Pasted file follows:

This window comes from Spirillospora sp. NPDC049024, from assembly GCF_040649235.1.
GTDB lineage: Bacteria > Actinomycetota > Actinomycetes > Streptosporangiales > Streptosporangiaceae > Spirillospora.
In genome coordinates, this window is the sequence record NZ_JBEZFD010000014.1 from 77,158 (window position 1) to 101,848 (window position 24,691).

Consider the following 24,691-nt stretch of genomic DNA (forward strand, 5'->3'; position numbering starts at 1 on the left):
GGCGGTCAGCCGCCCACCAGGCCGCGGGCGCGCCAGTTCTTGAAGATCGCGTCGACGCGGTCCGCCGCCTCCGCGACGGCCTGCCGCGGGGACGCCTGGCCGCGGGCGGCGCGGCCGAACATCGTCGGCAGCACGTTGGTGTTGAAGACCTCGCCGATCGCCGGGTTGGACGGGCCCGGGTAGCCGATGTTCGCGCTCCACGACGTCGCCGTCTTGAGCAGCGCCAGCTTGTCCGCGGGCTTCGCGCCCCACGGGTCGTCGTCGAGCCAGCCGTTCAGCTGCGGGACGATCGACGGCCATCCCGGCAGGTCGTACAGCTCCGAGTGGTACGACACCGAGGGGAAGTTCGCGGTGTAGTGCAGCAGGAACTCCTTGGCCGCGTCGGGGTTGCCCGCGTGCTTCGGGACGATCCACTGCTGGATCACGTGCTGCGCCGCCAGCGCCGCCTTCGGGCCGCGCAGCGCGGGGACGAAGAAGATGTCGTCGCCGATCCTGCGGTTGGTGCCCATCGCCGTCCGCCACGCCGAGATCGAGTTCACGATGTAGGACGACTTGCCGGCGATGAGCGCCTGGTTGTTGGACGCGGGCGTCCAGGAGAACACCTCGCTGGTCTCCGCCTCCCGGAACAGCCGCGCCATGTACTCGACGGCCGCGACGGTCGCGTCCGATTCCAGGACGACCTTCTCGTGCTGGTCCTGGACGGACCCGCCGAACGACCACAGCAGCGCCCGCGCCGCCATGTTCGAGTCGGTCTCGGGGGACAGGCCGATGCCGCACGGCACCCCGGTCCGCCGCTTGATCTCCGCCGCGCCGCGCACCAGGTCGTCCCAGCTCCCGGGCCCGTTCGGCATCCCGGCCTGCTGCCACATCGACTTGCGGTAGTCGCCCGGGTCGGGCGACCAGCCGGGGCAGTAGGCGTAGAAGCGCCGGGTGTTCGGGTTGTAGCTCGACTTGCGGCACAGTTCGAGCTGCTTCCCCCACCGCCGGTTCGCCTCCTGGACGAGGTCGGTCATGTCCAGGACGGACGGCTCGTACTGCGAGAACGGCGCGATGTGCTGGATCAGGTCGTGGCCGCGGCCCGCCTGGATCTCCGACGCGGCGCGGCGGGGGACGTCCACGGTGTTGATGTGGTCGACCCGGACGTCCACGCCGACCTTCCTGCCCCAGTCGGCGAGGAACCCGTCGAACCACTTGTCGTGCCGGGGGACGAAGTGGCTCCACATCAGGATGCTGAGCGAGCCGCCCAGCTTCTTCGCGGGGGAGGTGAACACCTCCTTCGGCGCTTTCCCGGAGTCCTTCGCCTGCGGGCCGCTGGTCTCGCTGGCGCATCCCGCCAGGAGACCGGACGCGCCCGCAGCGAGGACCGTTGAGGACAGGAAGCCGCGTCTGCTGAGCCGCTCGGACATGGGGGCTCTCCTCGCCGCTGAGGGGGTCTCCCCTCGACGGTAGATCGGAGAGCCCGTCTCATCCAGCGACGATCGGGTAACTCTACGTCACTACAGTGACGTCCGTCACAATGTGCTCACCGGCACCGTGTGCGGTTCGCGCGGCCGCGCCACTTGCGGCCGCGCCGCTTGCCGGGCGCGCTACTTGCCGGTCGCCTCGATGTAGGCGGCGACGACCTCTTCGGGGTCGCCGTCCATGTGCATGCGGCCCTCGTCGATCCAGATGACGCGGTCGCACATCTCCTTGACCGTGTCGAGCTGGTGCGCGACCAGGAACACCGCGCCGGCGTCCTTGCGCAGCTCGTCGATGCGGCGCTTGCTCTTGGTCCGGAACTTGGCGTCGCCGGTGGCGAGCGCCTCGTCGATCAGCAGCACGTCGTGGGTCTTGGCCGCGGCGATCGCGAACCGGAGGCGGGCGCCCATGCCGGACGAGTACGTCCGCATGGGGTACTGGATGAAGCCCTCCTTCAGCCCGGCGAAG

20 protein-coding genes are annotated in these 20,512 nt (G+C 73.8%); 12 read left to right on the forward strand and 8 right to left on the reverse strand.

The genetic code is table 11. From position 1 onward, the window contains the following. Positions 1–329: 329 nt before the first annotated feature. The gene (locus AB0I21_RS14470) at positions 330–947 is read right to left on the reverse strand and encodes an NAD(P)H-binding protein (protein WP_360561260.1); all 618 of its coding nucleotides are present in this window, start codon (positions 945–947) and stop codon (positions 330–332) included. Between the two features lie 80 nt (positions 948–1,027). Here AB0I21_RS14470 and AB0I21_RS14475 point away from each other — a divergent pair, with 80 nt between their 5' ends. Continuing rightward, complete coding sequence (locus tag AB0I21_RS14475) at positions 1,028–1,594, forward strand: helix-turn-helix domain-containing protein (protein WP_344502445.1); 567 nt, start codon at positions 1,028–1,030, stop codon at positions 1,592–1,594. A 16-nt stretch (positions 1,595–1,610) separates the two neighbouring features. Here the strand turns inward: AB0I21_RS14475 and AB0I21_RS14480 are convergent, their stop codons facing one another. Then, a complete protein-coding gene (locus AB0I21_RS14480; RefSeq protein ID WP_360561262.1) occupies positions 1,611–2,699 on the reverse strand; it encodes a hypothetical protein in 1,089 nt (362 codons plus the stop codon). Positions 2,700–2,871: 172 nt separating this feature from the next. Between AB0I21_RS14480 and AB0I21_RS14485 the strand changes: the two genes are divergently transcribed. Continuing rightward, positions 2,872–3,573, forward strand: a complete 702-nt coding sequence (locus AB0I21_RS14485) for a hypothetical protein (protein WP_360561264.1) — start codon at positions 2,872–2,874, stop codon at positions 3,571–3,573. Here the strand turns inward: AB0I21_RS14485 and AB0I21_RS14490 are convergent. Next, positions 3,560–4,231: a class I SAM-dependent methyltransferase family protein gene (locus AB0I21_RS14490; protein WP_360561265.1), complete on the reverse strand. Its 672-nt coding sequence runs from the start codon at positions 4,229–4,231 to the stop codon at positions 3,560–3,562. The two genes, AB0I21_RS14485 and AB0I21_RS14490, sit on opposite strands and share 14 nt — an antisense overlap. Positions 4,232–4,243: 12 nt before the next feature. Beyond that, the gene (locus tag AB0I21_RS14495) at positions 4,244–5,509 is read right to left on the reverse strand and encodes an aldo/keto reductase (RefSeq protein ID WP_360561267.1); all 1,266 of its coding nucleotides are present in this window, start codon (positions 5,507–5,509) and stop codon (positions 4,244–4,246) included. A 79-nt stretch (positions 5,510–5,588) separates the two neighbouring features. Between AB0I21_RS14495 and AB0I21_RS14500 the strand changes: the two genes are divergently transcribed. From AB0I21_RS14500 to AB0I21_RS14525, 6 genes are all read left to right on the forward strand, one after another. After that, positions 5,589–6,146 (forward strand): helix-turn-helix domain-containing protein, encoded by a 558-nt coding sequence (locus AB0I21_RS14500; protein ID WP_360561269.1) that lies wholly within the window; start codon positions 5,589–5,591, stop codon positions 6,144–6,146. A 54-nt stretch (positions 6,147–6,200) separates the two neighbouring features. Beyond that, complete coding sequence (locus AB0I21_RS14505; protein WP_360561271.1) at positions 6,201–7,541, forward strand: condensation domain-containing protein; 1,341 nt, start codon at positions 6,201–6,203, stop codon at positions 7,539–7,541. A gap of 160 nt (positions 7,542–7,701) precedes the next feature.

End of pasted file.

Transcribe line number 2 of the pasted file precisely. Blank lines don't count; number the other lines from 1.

GTDB lineage: Bacteria > Actinomycetota > Actinomycetes > Streptosporangiales > Streptosporangiaceae > Spirillospora.